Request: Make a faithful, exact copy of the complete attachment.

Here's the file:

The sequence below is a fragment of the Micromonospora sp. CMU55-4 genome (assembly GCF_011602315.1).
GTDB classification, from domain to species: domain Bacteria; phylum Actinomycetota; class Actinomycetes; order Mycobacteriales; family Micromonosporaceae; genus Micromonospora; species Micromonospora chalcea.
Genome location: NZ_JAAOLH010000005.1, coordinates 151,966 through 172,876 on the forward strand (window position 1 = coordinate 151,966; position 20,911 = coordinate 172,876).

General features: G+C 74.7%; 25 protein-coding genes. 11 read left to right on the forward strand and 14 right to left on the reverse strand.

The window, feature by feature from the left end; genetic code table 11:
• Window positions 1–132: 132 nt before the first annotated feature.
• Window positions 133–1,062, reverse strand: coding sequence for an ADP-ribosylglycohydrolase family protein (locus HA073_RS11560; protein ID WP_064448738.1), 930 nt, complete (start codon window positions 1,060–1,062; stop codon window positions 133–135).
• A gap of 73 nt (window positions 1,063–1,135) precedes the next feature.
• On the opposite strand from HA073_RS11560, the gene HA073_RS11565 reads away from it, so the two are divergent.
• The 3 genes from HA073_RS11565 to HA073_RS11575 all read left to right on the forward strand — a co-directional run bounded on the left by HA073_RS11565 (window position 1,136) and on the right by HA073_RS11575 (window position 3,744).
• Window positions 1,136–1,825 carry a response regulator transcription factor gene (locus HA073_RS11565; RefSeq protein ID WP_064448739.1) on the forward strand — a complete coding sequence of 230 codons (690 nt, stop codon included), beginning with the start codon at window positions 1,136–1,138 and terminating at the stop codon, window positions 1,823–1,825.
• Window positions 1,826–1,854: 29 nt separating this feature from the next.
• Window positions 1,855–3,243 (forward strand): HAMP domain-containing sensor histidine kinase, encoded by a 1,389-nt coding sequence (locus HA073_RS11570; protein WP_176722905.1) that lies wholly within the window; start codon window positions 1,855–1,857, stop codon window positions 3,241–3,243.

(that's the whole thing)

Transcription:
The sequence below is a fragment of the Micromonospora sp. CMU55-4 genome (assembly GCF_011602315.1).
GTDB classification, from domain to species: domain Bacteria; phylum Actinomycetota; class Actinomycetes; order Mycobacteriales; family Micromonosporaceae; genus Micromonospora; species Micromonospora chalcea.
Genome location: NZ_JAAOLH010000005.1, coordinates 151,966 through 172,876 on the forward strand (window position 1 = coordinate 151,966; position 20,911 = coordinate 172,876).

General features: G+C 74.7%; 25 protein-coding genes. 11 read left to right on the forward strand and 14 right to left on the reverse strand.

The window, feature by feature from the left end; genetic code table 11:
• Window positions 1–132: 132 nt before the first annotated feature.
• Window positions 133–1,062, reverse strand: coding sequence for an ADP-ribosylglycohydrolase family protein (locus HA073_RS11560; protein ID WP_064448738.1), 930 nt, complete (start codon window positions 1,060–1,062; stop codon window positions 133–135).
• A gap of 73 nt (window positions 1,063–1,135) precedes the next feature.
• On the opposite strand from HA073_RS11560, the gene HA073_RS11565 reads away from it, so the two are divergent.
• The 3 genes from HA073_RS11565 to HA073_RS11575 all read left to right on the forward strand — a co-directional run bounded on the left by HA073_RS11565 (window position 1,136) and on the right by HA073_RS11575 (window position 3,744).
• Window positions 1,136–1,825 carry a response regulator transcription factor gene (locus HA073_RS11565; RefSeq protein ID WP_064448739.1) on the forward strand — a complete coding sequence of 230 codons (690 nt, stop codon included), beginning with the start codon at window positions 1,136–1,138 and terminating at the stop codon, window positions 1,823–1,825.
• Window positions 1,826–1,854: 29 nt separating this feature from the next.
• Window positions 1,855–3,243 (forward strand): HAMP domain-containing sensor histidine kinase, encoded by a 1,389-nt coding sequence (locus HA073_RS11570; protein WP_176722905.1) that lies wholly within the window; start codon window positions 1,855–1,857, stop codon window positions 3,241–3,243.